Bothering Heights

THE WEEK|July 19, 2020

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Bothering Heights
In Ladakh, India looks at an operational window between August and October in case disengagement plans with China fail
Pradip R. Sagar/Leh

The Chinese should be thrown out from the territory which does not belong to them at all. Our military should give them a strong response,” said Ghulam Nabi Galwan, the grandson of Ghulam Rassul Galwan, who discovered the Galwan valley in 1899. The valley, located nearly 200km from Leh, saw a fierce clash between Indian and Chinese forces on June 15, in which 20 Indian soldiers lost their lives. The region has become the epicentre of the ongoing Sino-Indian clashes in the western sector of the Line of Actual Control (LAC) in Ladakh.

With the standoff continuing for more than two months, Ladakhis are hoping for a ‘tough’ response from the Indian military, which will help wipe out bitter memories of 1962. In Ladakh, all roads to forward areas are sealed. No movement is permitted beyond the Army’s 3 Infantry Division headquarters in Karu, nearly 30km from Leh. The division is in charge of eastern Ladakh, including the flashpoints with the People’s Liberation Army (PLA). Telephone lines beyond Leh have been cut for security reasons, causing panic among relatives of those who live close to the LAC. All inner line permits, too, stand cancelled.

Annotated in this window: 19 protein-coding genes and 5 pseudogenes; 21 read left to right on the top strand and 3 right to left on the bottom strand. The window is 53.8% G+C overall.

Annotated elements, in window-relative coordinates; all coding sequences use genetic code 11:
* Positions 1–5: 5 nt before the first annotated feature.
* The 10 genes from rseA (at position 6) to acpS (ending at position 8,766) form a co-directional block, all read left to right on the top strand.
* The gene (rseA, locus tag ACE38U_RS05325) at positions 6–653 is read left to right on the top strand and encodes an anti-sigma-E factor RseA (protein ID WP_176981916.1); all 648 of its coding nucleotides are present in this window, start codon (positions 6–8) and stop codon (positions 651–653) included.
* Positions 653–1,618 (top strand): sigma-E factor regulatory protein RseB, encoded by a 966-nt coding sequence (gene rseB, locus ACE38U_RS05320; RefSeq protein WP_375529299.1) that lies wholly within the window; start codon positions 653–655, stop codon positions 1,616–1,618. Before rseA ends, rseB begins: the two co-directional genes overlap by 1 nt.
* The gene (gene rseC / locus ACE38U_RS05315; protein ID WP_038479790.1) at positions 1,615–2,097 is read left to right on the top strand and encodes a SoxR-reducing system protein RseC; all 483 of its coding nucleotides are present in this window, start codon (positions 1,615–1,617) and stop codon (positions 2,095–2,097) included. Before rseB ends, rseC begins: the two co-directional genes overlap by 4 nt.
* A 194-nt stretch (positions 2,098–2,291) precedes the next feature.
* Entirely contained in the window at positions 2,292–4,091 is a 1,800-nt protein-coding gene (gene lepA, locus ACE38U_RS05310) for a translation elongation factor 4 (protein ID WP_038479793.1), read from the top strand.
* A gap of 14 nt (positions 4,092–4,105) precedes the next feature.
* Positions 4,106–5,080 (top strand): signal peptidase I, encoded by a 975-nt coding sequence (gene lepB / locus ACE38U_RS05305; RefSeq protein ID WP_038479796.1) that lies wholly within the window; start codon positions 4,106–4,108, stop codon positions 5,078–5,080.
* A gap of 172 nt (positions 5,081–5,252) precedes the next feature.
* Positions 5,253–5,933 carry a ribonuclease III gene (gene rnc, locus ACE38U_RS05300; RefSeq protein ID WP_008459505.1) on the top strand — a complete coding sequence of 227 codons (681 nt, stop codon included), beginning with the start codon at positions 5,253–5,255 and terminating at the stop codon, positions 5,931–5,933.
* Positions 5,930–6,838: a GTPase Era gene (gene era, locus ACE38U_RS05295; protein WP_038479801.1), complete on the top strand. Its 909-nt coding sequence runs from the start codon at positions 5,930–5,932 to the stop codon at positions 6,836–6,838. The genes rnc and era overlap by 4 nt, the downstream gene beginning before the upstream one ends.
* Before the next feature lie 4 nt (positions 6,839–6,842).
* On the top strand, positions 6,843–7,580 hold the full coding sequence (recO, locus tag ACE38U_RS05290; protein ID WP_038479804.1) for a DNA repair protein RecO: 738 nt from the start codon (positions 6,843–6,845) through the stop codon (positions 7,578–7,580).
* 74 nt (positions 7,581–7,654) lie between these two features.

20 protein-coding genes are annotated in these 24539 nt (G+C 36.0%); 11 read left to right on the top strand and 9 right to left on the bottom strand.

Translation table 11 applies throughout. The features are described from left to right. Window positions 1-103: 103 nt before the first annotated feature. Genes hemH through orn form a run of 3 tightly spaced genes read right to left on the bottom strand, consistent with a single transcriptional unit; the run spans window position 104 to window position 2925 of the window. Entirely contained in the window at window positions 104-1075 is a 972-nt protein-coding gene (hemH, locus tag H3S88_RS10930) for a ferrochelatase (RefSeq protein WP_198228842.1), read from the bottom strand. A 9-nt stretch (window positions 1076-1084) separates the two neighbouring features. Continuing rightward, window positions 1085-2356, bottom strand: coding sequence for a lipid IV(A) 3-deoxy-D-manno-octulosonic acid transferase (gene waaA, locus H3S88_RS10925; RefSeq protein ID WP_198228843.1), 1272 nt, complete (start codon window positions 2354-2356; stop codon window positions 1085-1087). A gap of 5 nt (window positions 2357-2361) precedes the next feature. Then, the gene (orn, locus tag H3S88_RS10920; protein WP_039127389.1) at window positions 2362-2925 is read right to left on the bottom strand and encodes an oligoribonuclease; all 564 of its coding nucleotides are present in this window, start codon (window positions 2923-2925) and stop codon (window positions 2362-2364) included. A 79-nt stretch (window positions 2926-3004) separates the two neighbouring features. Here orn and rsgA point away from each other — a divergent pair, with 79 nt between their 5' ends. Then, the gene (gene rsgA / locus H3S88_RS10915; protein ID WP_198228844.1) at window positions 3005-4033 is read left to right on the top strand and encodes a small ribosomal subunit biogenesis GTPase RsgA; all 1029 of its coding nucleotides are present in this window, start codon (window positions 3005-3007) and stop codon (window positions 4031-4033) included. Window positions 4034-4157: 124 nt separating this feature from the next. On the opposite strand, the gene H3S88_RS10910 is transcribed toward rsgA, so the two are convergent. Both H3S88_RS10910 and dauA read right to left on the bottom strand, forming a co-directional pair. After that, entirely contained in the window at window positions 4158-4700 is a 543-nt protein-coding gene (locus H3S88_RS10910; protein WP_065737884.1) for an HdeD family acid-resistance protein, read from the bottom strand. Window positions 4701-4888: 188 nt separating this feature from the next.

For Ladakhis, the border tensions have come at a time when the region is struggling with its fight against Covid-19. According to the Union territory’s health department, there are now 115 active cases in Leh and 65 cases in Kargil district, but all patients are stable. No new cases have been reported in the past couple of days.

While there is some good news on the Covid front, the border situation is making Ladakhis anxious. The last time they were on such a state of heightened alert was in 1999, during the Kargil war against Pakistan. China, however, poses a far bigger challenge, and the military planners know it. Every single day, nearly 150 vehicles of the Army and the Indo-Tibetan Border Police move towards forward areas, passing through Leh, the headquarters of the Army’s XIV Corps, which was raised after the Kargil war.

PLA incursions are not new for Ladakhis. The situation got out of hand this time because the enemy moved aggressively across multiple locations. And, after the Galwan clash, the fear of war is in their minds. “The Chinese have never been our friends,” said P.T. Kunzang, president of the Ladakh Tourist and Trade Alliance. “They betrayed us in 1962 and took away Aksai Chin. Now they want to take away our land in Pangong Tso and Galwan, which was never contested.” Kunzang said more than 70 per cent of the Ladakhi households were dependent on tourism, which provided revenues up to 600 crore a year, and any instability along the border would be a big blow for them.

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July 19, 2020